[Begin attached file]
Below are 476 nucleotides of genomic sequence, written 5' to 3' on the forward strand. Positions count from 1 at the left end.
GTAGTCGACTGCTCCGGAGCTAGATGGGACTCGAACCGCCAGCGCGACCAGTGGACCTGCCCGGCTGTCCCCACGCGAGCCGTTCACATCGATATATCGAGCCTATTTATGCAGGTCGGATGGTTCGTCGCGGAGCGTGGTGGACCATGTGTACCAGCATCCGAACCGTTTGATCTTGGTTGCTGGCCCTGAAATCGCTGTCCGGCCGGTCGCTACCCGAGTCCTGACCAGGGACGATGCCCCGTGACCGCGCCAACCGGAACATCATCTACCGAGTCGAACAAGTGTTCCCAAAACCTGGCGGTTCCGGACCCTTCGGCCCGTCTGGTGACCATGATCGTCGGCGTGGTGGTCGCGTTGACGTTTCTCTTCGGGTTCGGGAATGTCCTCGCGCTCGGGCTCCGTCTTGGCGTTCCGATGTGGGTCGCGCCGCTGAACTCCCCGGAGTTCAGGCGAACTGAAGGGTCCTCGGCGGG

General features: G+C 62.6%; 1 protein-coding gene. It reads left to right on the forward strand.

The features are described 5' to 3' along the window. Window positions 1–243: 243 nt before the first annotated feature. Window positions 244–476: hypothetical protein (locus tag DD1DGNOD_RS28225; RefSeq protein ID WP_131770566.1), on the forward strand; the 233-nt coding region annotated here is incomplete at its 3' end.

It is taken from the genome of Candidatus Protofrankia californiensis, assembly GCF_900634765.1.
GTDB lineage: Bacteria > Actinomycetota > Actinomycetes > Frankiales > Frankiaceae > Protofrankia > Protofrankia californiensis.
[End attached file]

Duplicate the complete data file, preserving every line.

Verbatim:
Below are 476 nucleotides of genomic sequence, written 5' to 3' on the forward strand. Positions count from 1 at the left end.
GTAGTCGACTGCTCCGGAGCTAGATGGGACTCGAACCGCCAGCGCGACCAGTGGACCTGCCCGGCTGTCCCCACGCGAGCCGTTCACATCGATATATCGAGCCTATTTATGCAGGTCGGATGGTTCGTCGCGGAGCGTGGTGGACCATGTGTACCAGCATCCGAACCGTTTGATCTTGGTTGCTGGCCCTGAAATCGCTGTCCGGCCGGTCGCTACCCGAGTCCTGACCAGGGACGATGCCCCGTGACCGCGCCAACCGGAACATCATCTACCGAGTCGAACAAGTGTTCCCAAAACCTGGCGGTTCCGGACCCTTCGGCCCGTCTGGTGACCATGATCGTCGGCGTGGTGGTCGCGTTGACGTTTCTCTTCGGGTTCGGGAATGTCCTCGCGCTCGGGCTCCGTCTTGGCGTTCCGATGTGGGTCGCGCCGCTGAACTCCCCGGAGTTCAGGCGAACTGAAGGGTCCTCGGCGGG

General features: G+C 62.6%; 1 protein-coding gene. It reads left to right on the forward strand.

The features are described 5' to 3' along the window. Window positions 1–243: 243 nt before the first annotated feature. Window positions 244–476: hypothetical protein (locus tag DD1DGNOD_RS28225; RefSeq protein ID WP_131770566.1), on the forward strand; the 233-nt coding region annotated here is incomplete at its 3' end.

It is taken from the genome of Candidatus Protofrankia californiensis, assembly GCF_900634765.1.
GTDB lineage: Bacteria > Actinomycetota > Actinomycetes > Frankiales > Frankiaceae > Protofrankia > Protofrankia californiensis.